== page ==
'Blood Quantum Earrings' by jeweler Kristen Dorsey, from kristendorseydesigns.com/blood-quantum-earrings

What Percentage Indian Do You Have to Be in Order to Be a Member of a Tribe or Nation?

Sonny Skyhawk
1/17/12

Tribal Nations are the only recognized arbiter of belonging to or being a member of a tribe. No other agency or arm of any government has that responsibility, other than the particular tribe to which a person claims to belong.

Every tribe has its own membership criteria; some go on blood quantum, others on descent, but whatever the criteria it is the tribe’s enrollment office that has final say on whether a person may be a member. Anyone can claim Indian heritage, but only the tribe can grant official membership.

Aho.

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terrypowless's picture
terrypowless
Submitted by terrypowless on
the grand purpose is to prepare the focus to keep alive. then we will return to the old ways when everyone was welcome.

Anonymous's picture
Anonymous
Submitted by Anonymous on
my grandmother was half cherokee,here lately i heard of people digging up arrow heads suppose to have found skelton remains,is it legal in kentucky for these places to be tresspassed against,its part of my hertigage can anything be done for this place to not be disturbed,it concerns me greatly thank you,if you can email me at morrisjoann63@yahoo.com,would also like to know more about my bloodline

Anonymous's picture
Anonymous
Submitted by Anonymous on
My Great Grandmotherwas 100% Cherokee. Her name was Crecy. She married an Irishman named Eddie McFarlin. We can't get back any farther than that. I wish so badly I would have taken more of an interest while my Grandmother was alive. I would love to sit with her now with pen and paper. She asked me once if I had ever read "Trail of Tears", which I hadn't. I read it after her death and was infuriated. My sister and I have tried for to years to find out more about Crecy. We were told, by an Auntie, they(Crecy & Eddie) owned a store in Texas. We couldn't find it. My Auntie, whom I dearly loved & love still, has walked on, since she told us. How would we search this more? Don't know where to begin anymore. We know Crecy was born in Memphis in 1860, buried in Bonham County, Texas. Thank you for your help.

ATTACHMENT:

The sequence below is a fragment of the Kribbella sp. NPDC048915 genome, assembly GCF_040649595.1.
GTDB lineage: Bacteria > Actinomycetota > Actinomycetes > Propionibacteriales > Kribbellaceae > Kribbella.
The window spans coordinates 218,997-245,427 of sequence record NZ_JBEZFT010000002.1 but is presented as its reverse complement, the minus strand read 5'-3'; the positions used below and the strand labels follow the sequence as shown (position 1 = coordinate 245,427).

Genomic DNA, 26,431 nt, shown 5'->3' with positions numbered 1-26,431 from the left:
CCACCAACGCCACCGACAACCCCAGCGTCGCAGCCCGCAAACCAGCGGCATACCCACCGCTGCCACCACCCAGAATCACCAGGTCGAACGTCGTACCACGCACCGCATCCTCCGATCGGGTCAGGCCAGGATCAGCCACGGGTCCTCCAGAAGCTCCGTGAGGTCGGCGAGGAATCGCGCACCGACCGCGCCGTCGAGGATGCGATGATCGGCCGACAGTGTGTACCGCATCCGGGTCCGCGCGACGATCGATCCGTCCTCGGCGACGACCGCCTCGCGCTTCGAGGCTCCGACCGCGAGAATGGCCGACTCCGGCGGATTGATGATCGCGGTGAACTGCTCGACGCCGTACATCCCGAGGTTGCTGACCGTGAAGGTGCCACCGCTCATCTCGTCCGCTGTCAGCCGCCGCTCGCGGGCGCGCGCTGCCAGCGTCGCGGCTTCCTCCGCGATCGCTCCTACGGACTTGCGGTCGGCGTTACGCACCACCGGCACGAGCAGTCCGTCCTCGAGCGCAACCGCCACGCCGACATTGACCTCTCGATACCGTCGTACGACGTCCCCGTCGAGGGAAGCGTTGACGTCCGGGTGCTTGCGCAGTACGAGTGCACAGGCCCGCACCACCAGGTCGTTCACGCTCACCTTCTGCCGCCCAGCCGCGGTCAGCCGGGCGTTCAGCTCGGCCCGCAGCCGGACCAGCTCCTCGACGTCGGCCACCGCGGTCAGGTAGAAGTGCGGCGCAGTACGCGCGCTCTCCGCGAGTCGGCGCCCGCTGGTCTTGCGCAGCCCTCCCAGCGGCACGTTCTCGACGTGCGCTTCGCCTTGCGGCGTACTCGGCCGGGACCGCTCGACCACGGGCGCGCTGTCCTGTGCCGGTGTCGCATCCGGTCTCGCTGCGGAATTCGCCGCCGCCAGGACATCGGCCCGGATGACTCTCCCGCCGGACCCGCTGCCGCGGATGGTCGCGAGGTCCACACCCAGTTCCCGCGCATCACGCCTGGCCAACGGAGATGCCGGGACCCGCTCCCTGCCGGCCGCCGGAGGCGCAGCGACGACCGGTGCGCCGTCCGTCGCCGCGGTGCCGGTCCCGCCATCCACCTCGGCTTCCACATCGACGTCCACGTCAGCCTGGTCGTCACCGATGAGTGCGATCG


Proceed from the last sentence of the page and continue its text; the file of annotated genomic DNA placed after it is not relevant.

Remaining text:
Leroy carman's picture
Leroy carman
Submitted by Leroy carman on
I am most likely just an ignorant caucasian. So please excuse my ignorance. My wife was reading a book about a woman that was born into the "Scientology" relegion. The author stated one of thier compounds was located next to a reservation perhaps in southern California. Inhabited by the Sobota Indians. We have never heard of this tribe any input from someone that has the time to share please leave a post and I will fwd an email addy. thank you so very much.

editors's picture
editors
Submitted by editors on
@Michelle Moore: You can start tracing your ancestry back using something like Ancestry.com, Genealogy.com or FamilySearch.org or find a genealogist willing to help with the search, professionals are listed by specialty including Native American at ApGen.org.

chahta ohoyo's picture
chahta ohoyo
Submitted by chahta ohoyo on
it isnt that simple...the BIA also has a hand to a certain degree of granting tribal membership...

nancy freed's picture
nancy freed
Submitted by nancy freed on
I my grand mother was part black feet I am trying to look for any possible relatives she might have her name was Jessie cora rose but because she married my grandfather ralph Jarrett none of her kids got to know their grandparents, i am just hoping I can find a lead here.

Edward C Fulgum's picture
Edward C Fulgum
Submitted by Edward C Fulgum on
I had my DNA done, and it says I'm 15 % Native American. They don't say which Tribal Nation. On both sides of my parents it is said I have Cherokee, but i can not prove it.

tmsyr11's picture
tmsyr11
Submitted by tmsyr11 on
All the more reason why the Navajo Tribe alone is closer to 100% (IMO 66%-75%) considering the great many of people still predominately Navajo. However in another generation or two (20-40 years), that percentage of change to half of all registered population members.

Lecouturier's picture
Lecouturier
Submitted by Lecouturier on